“It also made me believe that I wanted to be playing full time again, so when the opportunity to travel to England and support the Roses in preparing for the Commonwealth Games came about, I also started having conversations with Sam (Bird) at Pulse. To see whether we were the right fit for each other, and if we could get a contract over the line.
“From what I’ve seen from the outside, Pulse’s culture, the team, the girls – I felt like that was a good fit for me. I’m at the stage of my career where I still want to have success, I still want to strive for premierships, but I also want to help the younger generation by sharing some of my knowledge.”
With her husband based in Singapore, it will be a big move for Pitman, but she has his full support. She said, “He saw the devastation for me in not being able to finish at the Thunderbirds in the way I would like. That sometimes happens to athletes, but I never lost the passion for it, my body still allows me to play great netball, and when I had opportunities this year I think I did my job well.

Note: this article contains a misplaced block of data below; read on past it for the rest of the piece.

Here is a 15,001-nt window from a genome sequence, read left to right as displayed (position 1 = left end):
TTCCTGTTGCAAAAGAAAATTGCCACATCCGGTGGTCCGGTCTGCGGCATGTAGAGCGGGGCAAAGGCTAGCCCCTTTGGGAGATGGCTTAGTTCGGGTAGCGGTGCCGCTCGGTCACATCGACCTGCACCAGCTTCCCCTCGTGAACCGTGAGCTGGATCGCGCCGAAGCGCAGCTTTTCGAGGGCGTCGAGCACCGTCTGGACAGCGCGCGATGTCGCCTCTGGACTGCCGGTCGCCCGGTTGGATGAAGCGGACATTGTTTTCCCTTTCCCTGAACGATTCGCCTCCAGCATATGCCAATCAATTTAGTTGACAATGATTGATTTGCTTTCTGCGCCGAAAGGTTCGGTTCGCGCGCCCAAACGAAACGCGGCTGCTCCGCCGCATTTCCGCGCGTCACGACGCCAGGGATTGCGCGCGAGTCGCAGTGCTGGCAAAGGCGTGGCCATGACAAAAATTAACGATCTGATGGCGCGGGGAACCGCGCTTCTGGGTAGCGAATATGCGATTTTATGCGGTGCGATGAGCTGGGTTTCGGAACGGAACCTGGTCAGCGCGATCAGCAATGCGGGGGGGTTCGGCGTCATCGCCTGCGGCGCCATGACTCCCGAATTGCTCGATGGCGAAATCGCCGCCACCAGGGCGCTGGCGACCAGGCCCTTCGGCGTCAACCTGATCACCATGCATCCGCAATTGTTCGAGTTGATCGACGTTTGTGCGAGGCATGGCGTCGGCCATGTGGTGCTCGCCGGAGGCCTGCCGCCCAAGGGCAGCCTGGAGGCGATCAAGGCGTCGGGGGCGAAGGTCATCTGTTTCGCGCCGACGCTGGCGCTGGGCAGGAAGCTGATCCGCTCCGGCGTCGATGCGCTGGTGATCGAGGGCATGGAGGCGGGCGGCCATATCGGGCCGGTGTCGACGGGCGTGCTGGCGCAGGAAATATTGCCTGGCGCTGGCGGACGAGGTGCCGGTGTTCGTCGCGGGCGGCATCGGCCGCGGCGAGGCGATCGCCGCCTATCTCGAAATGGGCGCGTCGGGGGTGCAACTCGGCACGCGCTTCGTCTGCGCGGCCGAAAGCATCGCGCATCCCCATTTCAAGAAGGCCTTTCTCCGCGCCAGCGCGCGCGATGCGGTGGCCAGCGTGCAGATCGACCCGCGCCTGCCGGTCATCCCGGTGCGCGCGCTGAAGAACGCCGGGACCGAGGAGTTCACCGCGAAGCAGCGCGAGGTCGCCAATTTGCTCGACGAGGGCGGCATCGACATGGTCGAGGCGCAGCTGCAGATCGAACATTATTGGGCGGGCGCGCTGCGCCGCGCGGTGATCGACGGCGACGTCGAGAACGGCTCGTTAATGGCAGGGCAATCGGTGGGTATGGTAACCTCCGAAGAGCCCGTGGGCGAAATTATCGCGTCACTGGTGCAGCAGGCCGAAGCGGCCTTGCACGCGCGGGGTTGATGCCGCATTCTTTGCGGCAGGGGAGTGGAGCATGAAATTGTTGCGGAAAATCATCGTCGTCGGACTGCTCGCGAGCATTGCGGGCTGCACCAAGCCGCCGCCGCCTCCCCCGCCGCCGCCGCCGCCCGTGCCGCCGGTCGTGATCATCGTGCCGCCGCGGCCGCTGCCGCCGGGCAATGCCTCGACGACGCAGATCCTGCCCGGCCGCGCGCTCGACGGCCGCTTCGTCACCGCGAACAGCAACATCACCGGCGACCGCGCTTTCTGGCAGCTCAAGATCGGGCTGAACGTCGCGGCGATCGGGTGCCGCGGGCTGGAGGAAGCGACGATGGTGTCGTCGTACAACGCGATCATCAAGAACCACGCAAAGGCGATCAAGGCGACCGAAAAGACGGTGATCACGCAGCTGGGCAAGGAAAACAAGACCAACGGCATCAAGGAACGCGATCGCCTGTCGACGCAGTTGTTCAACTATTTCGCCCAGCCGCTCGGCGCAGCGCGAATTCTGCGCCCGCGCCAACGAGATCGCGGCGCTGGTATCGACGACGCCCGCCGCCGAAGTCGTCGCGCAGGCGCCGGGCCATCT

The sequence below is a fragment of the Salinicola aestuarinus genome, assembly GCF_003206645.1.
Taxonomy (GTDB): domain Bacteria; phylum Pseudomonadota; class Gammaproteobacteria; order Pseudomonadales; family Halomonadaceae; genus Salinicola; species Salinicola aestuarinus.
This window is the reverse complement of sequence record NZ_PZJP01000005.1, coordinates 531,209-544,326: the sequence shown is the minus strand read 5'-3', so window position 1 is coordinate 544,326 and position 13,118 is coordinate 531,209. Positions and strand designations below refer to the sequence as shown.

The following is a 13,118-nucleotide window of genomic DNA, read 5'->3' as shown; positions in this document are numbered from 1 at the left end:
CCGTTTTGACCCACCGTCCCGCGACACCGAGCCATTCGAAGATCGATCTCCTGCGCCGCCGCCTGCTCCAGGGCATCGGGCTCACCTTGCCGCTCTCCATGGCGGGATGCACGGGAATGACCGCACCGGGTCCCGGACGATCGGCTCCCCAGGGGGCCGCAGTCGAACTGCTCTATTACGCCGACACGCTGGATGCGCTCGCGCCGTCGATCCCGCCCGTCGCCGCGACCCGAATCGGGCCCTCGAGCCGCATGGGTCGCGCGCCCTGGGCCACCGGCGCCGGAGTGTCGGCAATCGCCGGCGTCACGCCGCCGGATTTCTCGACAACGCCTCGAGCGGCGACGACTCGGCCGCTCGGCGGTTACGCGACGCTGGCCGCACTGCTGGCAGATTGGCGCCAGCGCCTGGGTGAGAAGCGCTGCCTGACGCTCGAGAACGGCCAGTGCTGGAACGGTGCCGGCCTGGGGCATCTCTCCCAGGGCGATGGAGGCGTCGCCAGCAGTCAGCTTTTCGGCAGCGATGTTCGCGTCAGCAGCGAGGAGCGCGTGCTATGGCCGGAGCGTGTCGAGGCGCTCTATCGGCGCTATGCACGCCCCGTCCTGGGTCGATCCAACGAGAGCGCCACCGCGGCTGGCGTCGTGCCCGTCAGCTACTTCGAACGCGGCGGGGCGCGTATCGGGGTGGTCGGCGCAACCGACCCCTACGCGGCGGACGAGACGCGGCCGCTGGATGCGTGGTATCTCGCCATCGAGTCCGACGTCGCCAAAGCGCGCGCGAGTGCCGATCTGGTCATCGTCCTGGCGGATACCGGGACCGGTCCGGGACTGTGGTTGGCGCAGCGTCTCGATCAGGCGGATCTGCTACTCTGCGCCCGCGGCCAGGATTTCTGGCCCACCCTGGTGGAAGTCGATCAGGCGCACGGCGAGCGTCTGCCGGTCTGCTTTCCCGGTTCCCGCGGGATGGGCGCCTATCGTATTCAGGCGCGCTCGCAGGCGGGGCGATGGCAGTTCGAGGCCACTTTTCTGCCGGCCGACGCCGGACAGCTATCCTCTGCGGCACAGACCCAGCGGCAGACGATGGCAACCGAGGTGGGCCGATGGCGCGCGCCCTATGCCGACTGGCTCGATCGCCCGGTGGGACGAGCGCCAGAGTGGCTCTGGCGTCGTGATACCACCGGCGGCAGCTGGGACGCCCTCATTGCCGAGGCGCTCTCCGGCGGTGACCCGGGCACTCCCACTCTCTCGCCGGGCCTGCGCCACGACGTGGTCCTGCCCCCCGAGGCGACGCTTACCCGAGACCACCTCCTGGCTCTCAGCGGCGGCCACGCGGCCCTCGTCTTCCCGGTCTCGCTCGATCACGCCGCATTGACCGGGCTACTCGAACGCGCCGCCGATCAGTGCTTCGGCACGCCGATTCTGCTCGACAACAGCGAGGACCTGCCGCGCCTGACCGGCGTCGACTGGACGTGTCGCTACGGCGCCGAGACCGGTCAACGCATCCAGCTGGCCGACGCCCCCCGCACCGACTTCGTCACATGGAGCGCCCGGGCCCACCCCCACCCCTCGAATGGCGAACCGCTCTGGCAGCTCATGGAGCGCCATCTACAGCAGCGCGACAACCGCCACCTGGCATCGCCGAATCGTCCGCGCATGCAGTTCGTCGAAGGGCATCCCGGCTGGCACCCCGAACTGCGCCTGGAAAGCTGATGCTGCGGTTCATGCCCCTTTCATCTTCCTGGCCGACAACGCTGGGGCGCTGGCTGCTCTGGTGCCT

“So he understood that if I didn’t take this opportunity, I could have been bitter and resented it. The move isn’t forever, and when you are married to someone for a long time, what’s one year?
“I’m definitely grateful for things coming my way and opportunities like this. The situation in Australia made me realise how much I love the game, the intricacies, the hard work, the tough stuff including all the emotions. So the move to Pulse is like Christmas for me.”